This is part four in a series of blog posts derived from a one-hour Q&A session I had with University of Alabama students who were using my Essential Scrum book as the core of their course curriculum. You can read the prior three blog post here:
In Chapter 1 of Essential Scrum, you list one of the benefits of using Scrum is that as Scrum teams experience more joy, it can lead to real economic benefits. Why?
Scrum provides more joy for all participants—from the inspired team members all the way to the delighted customers!
It starts with a foundational agile principle to leave individual silos and come together as one cross-functional, self-organizing, cohesive team. People who work this way enjoy frequent and meaningful collaboration, leading to improved interpersonal relationships and greater mutual trust among team members.
The joy continues with short-duration sprints, which can help rejuvenate the excitement that is often lost over the course of a long, grueling project. It is human nature for interest and excitement to decline the longer we have to wait for gratification (see image below).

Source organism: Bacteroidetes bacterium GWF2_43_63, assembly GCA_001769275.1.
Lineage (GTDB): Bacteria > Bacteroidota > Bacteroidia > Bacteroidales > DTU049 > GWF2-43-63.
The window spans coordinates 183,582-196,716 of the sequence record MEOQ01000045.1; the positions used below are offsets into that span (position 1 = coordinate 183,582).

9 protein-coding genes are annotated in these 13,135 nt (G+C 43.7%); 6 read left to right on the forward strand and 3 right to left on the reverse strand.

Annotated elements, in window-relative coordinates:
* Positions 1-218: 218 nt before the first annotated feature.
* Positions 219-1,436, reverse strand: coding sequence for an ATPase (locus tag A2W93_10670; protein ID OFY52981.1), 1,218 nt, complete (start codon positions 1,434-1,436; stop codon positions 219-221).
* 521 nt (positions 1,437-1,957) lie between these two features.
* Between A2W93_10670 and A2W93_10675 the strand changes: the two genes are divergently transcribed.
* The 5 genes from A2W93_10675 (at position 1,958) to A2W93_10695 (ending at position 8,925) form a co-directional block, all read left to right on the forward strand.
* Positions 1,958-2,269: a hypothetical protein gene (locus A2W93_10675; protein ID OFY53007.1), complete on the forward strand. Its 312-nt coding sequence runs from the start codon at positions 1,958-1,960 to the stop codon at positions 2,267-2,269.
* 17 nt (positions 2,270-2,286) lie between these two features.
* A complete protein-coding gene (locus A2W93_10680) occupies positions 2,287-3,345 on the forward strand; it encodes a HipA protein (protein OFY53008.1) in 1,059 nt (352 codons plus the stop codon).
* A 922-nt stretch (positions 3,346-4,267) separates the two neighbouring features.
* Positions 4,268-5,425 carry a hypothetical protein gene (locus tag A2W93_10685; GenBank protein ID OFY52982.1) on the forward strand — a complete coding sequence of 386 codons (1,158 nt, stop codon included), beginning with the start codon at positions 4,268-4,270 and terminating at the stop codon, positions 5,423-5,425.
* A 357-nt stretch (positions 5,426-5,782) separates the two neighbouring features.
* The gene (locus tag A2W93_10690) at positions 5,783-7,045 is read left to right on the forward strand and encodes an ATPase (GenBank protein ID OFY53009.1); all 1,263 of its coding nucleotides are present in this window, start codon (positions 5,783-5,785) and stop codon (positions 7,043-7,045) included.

If we work on a very long-duration project, not only are we more likely to fail; we are also more likely to eventually lose enthusiasm for the effort. With no visible progress and no end in sight, people begin to grow disinterested. When I worked at IBM, we used to call these the “boil-the-ocean” projects, because they would take a really long time and a lot of effort to complete, if ever, like trying to boil an ocean. Toward the end of such projects people would be willing to pay someone to get moved to a different project!
Short-duration sprints keep participant excitement high by delivering working, validated assets frequently. The gratification from early and frequent deliverables rejuvenates our interest and our desire to continue working toward the larger goal.
As to how that happiness translates into economic benefits (besides the economic value generated by creating a product that delights customers)—it’s simple really. Unhappy people leave. And it costs a great deal of money to replace them. Happy people tend to stay—and the longer a team is together, the more efficiently they work and the more cohesive they become.
In the end, teams are happy, customers are delighted, so the company should both make more money and spend less money. Bottom line, joy is good business.
Next Up: Building a Career in Agile
The University students were interested in how I progressed in my career to the point where I formed my training and coaching business called Innolution. I cover those questions and answers in the final blog in this series: Building a Career in Agile.